Friday, 14 October 2011

In the fens

We have recently finished reading Beowulf and Grendel for Tiger's bedtime story.  Tiger had read the simplified version to himself in Year 1, so this is not a new story.  The version we are reading now is the complete translation of the original Anglo Saxon poem, which gives Tiger a good sense of how the original Anglo Saxon story was set out.  However, I would not recommend this story to be read to young children who would be frightened by monsters and gore, because there is a lot of that in the story.

To understand the context of the story better, I had Tiger figure out:
(1) where the story took place;
(2) which historical period it belonged to.

What I really like about homeschooling is that I, as parent and teacher, will know exactly how much my child has understood a concept simply by using the narration method.  To 'test' a child, it is not always necessary or appropriate to do it in a pencil-and-paper format or have the child do an extensive project.  Using a few simple questions for discussion, it becomes obvious how much he knows and where the gaps are.

In this case, Tiger has no problem knowing that Beowulf was from Geatland, and that the story was set in Denmark, which he then inferred that this has to be a Viking story and that Beowulf must have been a Viking warrior.

That's good, I told him.  But could he figure out where Geatland was?  And why is this story an Anglo-Saxon epic, rather than a Viking epic? These led to interesting discussions about geography, overlapping periods of Anglo Saxon and Viking periods in Britain, and how we can glimpse traces of early Christian influence on the Saxon culture in the language of the poem.

Both Tiger and I were very curious about the environment in which Grendel lived - fenland.  Luckily, we have been to fens before so we have some idea with regards to how and why the fens would have been an ideal place for a creature like Grendel to live in.  It also helped that we attended a half-day workshop about Fenland Life. However, since the records and tools went as far back as the Victorian period, the workshop focused mostly on how people lived in the fens during this period:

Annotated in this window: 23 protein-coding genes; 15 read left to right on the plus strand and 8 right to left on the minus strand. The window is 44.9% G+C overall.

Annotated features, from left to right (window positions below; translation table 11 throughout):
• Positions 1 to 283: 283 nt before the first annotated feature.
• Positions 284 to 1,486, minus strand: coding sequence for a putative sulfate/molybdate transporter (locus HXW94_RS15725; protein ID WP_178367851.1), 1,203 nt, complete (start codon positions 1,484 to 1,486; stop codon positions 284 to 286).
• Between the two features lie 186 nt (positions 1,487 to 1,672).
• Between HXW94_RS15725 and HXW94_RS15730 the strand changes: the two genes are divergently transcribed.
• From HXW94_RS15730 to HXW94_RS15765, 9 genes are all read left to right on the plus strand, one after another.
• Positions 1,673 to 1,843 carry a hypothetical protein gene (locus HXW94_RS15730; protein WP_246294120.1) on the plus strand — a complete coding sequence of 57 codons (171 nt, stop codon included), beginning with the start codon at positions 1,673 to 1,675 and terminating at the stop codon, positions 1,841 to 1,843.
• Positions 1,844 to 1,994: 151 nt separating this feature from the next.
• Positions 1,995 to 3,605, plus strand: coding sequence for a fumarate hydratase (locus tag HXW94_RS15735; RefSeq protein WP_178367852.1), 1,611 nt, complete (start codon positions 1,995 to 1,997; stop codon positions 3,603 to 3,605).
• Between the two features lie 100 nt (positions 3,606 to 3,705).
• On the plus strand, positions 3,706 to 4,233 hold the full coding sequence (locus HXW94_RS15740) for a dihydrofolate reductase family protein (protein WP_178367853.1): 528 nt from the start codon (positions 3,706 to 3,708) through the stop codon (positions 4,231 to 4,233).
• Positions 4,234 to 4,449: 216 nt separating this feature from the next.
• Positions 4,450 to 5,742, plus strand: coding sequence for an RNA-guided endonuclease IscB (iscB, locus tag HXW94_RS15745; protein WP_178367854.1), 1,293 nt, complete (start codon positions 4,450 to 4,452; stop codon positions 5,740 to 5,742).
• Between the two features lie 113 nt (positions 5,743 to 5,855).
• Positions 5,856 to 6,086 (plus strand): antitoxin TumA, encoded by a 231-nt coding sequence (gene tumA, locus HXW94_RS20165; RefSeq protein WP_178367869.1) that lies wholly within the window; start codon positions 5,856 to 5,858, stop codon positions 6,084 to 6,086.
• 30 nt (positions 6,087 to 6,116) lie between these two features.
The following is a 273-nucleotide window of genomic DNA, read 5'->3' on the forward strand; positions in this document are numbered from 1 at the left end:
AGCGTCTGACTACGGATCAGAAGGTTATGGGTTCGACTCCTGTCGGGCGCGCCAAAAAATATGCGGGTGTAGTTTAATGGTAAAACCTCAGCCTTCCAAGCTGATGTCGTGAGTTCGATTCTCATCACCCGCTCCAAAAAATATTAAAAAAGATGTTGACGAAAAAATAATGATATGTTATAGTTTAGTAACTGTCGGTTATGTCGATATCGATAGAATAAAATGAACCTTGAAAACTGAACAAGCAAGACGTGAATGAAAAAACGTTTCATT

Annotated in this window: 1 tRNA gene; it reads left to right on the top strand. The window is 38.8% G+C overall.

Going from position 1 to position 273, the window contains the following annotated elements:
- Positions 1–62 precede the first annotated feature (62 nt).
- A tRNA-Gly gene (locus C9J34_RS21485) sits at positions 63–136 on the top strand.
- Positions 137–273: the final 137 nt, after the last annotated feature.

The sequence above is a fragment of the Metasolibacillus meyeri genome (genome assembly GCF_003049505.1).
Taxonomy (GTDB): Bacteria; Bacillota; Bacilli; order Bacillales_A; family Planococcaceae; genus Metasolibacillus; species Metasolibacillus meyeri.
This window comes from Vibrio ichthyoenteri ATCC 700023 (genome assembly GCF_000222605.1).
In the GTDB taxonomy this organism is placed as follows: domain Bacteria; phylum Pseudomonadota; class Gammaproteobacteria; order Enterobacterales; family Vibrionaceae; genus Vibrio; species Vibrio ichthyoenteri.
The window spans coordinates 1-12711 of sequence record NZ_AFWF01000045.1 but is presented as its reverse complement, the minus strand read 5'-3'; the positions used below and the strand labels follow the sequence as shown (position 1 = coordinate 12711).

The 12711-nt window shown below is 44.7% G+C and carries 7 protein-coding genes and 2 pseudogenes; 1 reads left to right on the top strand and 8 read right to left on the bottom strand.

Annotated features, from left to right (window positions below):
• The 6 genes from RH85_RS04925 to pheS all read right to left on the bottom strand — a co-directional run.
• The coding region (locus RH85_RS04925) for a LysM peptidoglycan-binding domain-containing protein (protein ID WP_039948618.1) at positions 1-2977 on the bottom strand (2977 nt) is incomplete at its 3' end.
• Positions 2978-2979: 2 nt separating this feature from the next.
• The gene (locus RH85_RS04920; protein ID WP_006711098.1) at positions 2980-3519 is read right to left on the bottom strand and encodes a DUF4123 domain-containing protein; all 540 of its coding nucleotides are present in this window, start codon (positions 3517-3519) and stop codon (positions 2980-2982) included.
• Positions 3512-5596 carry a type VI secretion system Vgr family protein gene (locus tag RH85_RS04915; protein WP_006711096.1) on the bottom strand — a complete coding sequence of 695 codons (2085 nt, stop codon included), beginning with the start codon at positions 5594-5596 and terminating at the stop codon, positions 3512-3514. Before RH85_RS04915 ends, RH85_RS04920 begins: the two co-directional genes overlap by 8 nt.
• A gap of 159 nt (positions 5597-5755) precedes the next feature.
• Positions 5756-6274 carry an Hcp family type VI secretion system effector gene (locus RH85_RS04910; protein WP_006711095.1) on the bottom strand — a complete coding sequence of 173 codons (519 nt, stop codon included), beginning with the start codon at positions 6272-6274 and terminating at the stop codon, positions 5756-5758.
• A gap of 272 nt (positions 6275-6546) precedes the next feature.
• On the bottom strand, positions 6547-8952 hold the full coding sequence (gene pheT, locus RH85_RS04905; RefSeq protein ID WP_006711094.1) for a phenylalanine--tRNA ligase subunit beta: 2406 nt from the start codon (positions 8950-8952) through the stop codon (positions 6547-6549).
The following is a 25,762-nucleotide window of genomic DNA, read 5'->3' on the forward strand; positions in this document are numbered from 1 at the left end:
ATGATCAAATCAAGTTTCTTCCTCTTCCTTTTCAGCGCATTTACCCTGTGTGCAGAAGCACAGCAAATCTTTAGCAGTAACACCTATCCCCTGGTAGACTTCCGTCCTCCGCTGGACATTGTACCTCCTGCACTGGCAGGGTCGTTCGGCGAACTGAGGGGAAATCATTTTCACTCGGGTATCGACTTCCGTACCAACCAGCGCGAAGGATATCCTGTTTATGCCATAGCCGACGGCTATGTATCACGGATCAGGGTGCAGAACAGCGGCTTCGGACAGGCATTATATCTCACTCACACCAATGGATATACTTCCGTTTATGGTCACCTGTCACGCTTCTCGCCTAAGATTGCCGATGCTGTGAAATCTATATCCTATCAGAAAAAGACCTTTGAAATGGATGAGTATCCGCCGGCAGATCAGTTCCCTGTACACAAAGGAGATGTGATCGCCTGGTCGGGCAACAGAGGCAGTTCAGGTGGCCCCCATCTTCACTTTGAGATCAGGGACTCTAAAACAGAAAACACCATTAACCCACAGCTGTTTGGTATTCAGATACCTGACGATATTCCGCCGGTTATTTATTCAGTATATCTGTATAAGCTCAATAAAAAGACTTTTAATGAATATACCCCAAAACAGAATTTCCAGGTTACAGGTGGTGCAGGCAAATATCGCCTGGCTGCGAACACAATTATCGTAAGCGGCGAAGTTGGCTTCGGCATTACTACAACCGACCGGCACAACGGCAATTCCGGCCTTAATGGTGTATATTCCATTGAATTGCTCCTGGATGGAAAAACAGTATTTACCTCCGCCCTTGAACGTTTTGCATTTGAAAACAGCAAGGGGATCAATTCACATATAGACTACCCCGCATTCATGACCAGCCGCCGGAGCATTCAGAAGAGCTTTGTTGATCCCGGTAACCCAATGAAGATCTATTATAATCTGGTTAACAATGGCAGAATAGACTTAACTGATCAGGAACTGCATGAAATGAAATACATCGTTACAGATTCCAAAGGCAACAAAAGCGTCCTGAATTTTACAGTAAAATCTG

• the different types and functions of clothing;
  • the types of crops grown in the fenland;
  • how people used to live and work.

Victorian women working in the fens.
Singing a fenland song.
Listening to a creepy fenland folklore about creatures under the marshes....

Example of a fen-stilt used to walk across the marshes.
There used to be lots of eels living in the fens, so eels were not only a staple diet for the fenland folks but also used as currency at a time.  Apparently, parts of the Ely Cathedral was paid for with thousands of eels captured in from the fens!  We were shown the prongs that were used to catch eels, as well as the more humane willow casings used to trap them.

Nowadays the fens don't look anything like they did in the Saxon times, mostly because of the industrial draining that took place in the early 20th Century.  We watched a 15-minute clip that explained how the draining was done, which technology was used, its effect on the ecology and economy in the region.

Below is a short clip of how one of the fens reserve look in the present day:

When we came home, Tiger and I read the following book to learn more about eels, which sadly are rarely found in the fens these days:


This post is linked up to several blog hops, where you can visit to see what other homeschoolers have been busy with.


1 comment:

  1. We talked about the Fenlands this week as we are doing a review of Unit Studies by Amanda Bennett's Passport UK :D Thanks for linking up!


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